An expert voice on vision and driving
The AOP is committed to raising awareness of the connection between poor vision and road accidents, writes Henrietta Alderman
AOP members tell us they want us to see the AOP in the media more often, campaigning on issues of importance to our members and raising the profile of optometrists in the public mind. Competing for media airtime is a perennial issue for small organisations and it’s not always easy to know what impact you are having, but in the case of driving and vision we can point to a good track record and a step-change in our visibility, as well as the beginnings of real policy change at a governmental level.
We have been campaigning on driving and vision since 2016, when we worked with Direct Line to raise awareness of the importance of good vision for driving, as featured in the Daily Telegraph. And this momentum has continued to grow.
The development of our Voice of Optometry research has provided a significant impetus to develop campaigns that members feel strongly about. In 2017 vision standards and driving were identified as a key concern. This led to policy development and profile-raising activity through our new policy statement and updated member guidance on Driving and the Driving and Vehicle Licensing Agency (DVLA).
Our first national campaign on vision and driving, Don’t swerve a sight test, achieved its objectives of positioning the AOP as an expert voice and go-to resource as well as raising the awareness of the connection between poor vision and road accidents. There was a clear call to action for regular sight tests.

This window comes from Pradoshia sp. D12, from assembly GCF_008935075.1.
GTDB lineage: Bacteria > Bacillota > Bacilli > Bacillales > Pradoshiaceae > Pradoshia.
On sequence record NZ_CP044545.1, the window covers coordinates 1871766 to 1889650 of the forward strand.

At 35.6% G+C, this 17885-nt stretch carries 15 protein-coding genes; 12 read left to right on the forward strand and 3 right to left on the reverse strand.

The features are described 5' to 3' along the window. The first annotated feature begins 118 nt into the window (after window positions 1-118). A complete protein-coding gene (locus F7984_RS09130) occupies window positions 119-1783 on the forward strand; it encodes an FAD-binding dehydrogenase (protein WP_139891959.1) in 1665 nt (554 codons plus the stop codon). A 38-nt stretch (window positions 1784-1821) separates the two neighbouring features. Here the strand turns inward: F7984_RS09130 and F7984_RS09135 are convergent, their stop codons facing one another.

Thinking also about our members’ need for clarity on reporting individuals who continue to drive against advice, we gave a thorough response in June to the General Optical Council’s (GOC’s) proposals for guidance on disclosing confidential information. We suggested how the GOC’s draft could be improved in order to provide greater clarity to optometrists.
Slow burn progress
This campaign is a good example of how policy input from AOP Council combines with the skills of our communications and policy teams to produce results. Particularly notable is the work of our excellent clinicians delivering media interviews (59 broadcast hits).
Our public affairs activity has undoubtedly raised awareness with decision makers and the DVLA added an additional line on their reminder letter for licence renewals, highlighting the importance of regular sight tests.
We have been campaigning on driving and vision since 2016, when we worked with Direct Line to raise awareness of the importance of good vision for driving
These campaigns are often a slow burn as the public and policy makers gradually become more aware of the issues. Actions such as the police road sight checks initiative in 2018 and our second Don’t serve a sight test campaign have continued to keep the issue on the agenda.
We knew we had made headway when in July of this year the Government’s Road Safety Statement committed to considering mandatory sight tests at 70 and at regular intervals thereafter. There is no doubt that the AOP’s consistent and well-planned interventions at every stage were a massive contributory factor to this reaching the Government’s agenda.
Image Credit: Getty/skynesher